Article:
Can You Dedicate Three Hours a Week to Physical Activity?

Can You Dedicate Three Hours a Week to Physical Activity?
Can You Dedicate Three Hours a Week to Physical Activity?
Original image from Pexels

As I continue writing my No Excuses Fitness book, my goal on this blog is to post an article about fitness at least once a month.

Over 4 years ago I wrote an article about how much time we all need to dedicate to being physically active. This is an update to that post.

Did you know that there are 168 hours in a week? Go ahead, count them. Seems like a lot.

To briefly summarize, within this 168 hours, 40 hours are used for work, school or your vocation. This is for an average person. Sleeping uses up 56 hours in a week, which equals 8 hours per night, if we are lucky. What is left over is 72 hours a week for personal care which includes leisure time.

Your challenge is to find three hours a week for physical activity. Out of 168 hours in a week, three hours should be do-able. I created this info-graphic to show how the hours are broken down.

Can You Dedicate Three Hours a Week to Physical Activity?

Can You Dedicate Three Hours a Week to Physical Activity?

Let’s tackle this step-by-step.

Step 1: Assess your health. Are you overweight? Are you unable to exercise due to a medical condition or disability? Do you simply need more motivation to be physically active?

Step 2: Identify barriers preventing you from exercising. Some of these barriers include geographical, environmental and structural.

Geographical barriers can be where you work in relation to where you live. Do you have a long commute to and from work? This can eat into your personal care time. Do you live in a part of the country with extreme weather conditions that may prevent you from simply walking outdoors? If your workplace does not have amenities like a gym or area for exercise, this can be a big deterrent to finding time for physical activity.

Environmental barriers include poor access to parks or other leisure spaces in your community. Perhaps there are very few places to safely ride a bicycle near where you live. If you live in an urban environment, walking may be a great exercise option, but that can be hampered by weather, crowds, events, and other deterrents.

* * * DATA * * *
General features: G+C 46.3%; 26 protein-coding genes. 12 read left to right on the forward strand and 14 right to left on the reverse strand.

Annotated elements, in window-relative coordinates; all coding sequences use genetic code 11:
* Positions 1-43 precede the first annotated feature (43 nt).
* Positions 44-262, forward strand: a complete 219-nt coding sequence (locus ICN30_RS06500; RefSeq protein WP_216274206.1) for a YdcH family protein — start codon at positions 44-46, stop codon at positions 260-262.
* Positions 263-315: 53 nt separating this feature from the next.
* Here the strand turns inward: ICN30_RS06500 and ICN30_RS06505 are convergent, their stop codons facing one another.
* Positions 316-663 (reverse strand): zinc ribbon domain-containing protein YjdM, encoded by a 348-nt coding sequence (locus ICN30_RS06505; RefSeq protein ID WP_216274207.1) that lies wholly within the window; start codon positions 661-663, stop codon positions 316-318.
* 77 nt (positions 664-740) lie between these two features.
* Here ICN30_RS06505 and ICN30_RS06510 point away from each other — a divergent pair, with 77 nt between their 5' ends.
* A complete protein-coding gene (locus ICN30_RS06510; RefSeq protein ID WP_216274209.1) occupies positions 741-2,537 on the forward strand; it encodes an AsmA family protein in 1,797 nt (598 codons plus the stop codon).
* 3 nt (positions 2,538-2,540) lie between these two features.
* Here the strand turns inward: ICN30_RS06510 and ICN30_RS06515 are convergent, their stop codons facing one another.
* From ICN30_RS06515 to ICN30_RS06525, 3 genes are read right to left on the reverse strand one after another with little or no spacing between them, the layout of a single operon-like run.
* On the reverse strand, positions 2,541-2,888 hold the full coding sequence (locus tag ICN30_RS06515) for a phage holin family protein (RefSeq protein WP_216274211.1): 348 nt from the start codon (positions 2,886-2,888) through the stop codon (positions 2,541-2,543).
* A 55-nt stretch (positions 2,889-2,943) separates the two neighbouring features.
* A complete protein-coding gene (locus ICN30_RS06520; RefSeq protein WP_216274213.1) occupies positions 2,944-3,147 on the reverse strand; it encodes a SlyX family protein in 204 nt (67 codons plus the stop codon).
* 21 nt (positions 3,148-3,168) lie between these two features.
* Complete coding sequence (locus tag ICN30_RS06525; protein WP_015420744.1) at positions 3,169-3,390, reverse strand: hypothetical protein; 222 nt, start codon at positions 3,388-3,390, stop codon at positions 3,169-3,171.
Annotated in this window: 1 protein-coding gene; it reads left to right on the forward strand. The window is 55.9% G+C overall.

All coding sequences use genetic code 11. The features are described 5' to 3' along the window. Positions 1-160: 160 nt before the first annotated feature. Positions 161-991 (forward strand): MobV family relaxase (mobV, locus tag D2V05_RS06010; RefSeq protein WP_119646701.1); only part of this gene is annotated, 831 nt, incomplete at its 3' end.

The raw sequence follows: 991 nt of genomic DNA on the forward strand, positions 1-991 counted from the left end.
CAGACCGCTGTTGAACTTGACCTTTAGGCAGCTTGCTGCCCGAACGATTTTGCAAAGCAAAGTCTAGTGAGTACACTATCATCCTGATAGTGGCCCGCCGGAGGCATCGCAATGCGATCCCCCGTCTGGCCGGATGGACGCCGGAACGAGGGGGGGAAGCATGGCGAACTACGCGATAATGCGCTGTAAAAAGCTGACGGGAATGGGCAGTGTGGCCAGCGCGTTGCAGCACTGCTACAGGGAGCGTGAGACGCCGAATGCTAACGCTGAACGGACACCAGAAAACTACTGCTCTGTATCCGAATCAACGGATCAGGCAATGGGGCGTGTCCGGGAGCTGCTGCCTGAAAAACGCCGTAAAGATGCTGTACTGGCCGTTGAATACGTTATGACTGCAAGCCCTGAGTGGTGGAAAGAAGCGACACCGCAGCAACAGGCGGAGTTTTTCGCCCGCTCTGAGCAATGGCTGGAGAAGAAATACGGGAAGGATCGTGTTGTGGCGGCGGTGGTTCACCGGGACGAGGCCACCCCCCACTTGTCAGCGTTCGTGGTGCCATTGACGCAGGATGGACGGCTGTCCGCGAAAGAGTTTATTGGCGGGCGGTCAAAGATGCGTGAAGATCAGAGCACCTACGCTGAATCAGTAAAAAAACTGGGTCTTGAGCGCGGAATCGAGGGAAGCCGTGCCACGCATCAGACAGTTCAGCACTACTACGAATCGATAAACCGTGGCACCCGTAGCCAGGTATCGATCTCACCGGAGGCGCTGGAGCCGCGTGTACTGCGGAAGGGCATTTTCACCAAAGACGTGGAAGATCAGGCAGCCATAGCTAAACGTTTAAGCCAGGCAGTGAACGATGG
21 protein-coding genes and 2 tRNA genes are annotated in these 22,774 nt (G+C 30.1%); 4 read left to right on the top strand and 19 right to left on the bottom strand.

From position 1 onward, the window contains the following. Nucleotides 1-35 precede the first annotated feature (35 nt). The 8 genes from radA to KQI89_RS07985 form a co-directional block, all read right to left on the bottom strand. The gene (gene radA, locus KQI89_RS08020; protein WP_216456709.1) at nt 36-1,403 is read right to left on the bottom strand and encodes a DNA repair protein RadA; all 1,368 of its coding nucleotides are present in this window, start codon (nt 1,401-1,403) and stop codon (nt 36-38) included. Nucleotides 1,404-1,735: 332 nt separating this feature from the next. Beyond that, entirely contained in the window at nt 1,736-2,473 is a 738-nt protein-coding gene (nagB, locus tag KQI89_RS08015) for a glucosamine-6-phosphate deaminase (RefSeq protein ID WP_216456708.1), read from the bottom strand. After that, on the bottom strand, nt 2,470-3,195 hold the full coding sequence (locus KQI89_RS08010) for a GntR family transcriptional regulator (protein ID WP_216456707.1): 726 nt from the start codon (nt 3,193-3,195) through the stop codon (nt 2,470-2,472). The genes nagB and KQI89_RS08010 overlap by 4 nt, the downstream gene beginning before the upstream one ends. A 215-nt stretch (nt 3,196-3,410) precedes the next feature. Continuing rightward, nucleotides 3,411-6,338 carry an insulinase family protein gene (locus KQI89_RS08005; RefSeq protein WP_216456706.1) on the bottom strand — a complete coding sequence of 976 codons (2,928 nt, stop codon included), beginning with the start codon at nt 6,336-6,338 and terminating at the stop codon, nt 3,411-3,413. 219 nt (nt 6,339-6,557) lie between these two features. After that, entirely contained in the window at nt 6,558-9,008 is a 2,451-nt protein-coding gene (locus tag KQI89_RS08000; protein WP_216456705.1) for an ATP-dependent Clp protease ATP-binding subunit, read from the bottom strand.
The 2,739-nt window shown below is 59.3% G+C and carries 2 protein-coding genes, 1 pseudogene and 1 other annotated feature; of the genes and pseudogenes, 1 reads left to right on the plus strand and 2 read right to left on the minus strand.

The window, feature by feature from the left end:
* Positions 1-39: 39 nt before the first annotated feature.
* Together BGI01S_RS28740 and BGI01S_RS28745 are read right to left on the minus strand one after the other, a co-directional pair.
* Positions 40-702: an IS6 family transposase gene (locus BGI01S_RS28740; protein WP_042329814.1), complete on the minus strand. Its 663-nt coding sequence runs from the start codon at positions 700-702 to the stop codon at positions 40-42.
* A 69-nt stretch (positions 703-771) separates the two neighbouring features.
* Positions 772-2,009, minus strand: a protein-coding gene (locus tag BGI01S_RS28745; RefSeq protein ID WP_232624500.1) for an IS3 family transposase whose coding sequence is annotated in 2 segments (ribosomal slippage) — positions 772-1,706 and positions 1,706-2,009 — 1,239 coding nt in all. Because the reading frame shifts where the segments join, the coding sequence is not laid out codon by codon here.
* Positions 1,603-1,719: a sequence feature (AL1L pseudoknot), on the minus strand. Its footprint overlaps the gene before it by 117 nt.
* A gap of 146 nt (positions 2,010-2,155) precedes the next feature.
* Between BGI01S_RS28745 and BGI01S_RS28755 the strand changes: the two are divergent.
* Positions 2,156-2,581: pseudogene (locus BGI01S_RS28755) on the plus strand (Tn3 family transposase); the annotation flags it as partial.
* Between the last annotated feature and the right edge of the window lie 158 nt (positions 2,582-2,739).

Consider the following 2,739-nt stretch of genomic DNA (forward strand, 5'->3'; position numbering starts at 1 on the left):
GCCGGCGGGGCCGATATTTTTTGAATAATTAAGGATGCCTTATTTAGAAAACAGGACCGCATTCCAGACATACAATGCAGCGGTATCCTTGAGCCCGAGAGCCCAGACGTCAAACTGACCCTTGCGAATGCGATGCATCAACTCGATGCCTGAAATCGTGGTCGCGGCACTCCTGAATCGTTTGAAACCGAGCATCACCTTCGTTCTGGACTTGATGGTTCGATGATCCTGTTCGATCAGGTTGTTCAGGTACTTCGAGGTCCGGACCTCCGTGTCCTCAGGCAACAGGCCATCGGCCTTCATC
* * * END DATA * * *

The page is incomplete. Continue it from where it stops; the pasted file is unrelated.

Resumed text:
Structural barriers to physical activity can be money, transportation, clothing and equipment, or even the skills to participate in an activity.

Lack of time is the ultimate structural barrier.

Step 3: Assess your interests. Simply put, what do you like to do? What were some fun activities you enjoyed as a young person? Are you interested in trying these activities again as an adult? Once you identify your interest, are there barriers getting in your way? This is where many folks talk themselves out of trying something new.

Photo by rawpixel.com on Pexels.com

Step 4: Take action. Now that you have chosen your ideal fitness activity, let’s say “walking”, how will you do this? What time of day works best for you? Can you walk on your lunch break at work? Can you devote 30 minutes, 6 days a week (equals three hours) to walking? If not, how about one hour per day, three days per week? Thirty minutes per day is the minimum time for optimum cardiovascular fitness.

And yes, you can break up the 30 minutes into smaller increments during the day. Ten minutes is the minimum to feel the benefits of cardio. Other action steps include taking the stairs instead of the elevator or escalator. While at work, walk the long way around to the break room or to a meeting. Even adding a few extra steps can add up to small increments that add to your fitness time.

day planner

For years, I worked on my university campus two days a week. For my night class, I purposely parked close to where the classroom is, so when I finished, I could walk safely to my car. But this meant I had to walk at least 10 minutes to get to the building where my office was located. From the parking lot to the office and back to the classroom was at least 20 minutes broken up into 10. I also walked the 4 flights up the stairs on days I was not lugging my rolling cart.

Step 5: Mix up your routine once you take action. Add a few more minutes to your current workout. Try cross-training. This can be as simple as trying a new exercise or activity. If you belong to a gym, try a spin class, Zumba, or boot camp. Adding a completely new and different type of workout exercises new muscles and can invigorate your fitness routine. If gyms are not your thing, check into your local recreation center for exercise or active leisure classes.

Now that I am in my 60s, I also recognize the value of strength training. Even just 20-30 minutes, two days a week of light weights can help strengthen your bones and muscles.

Woman lifting barbell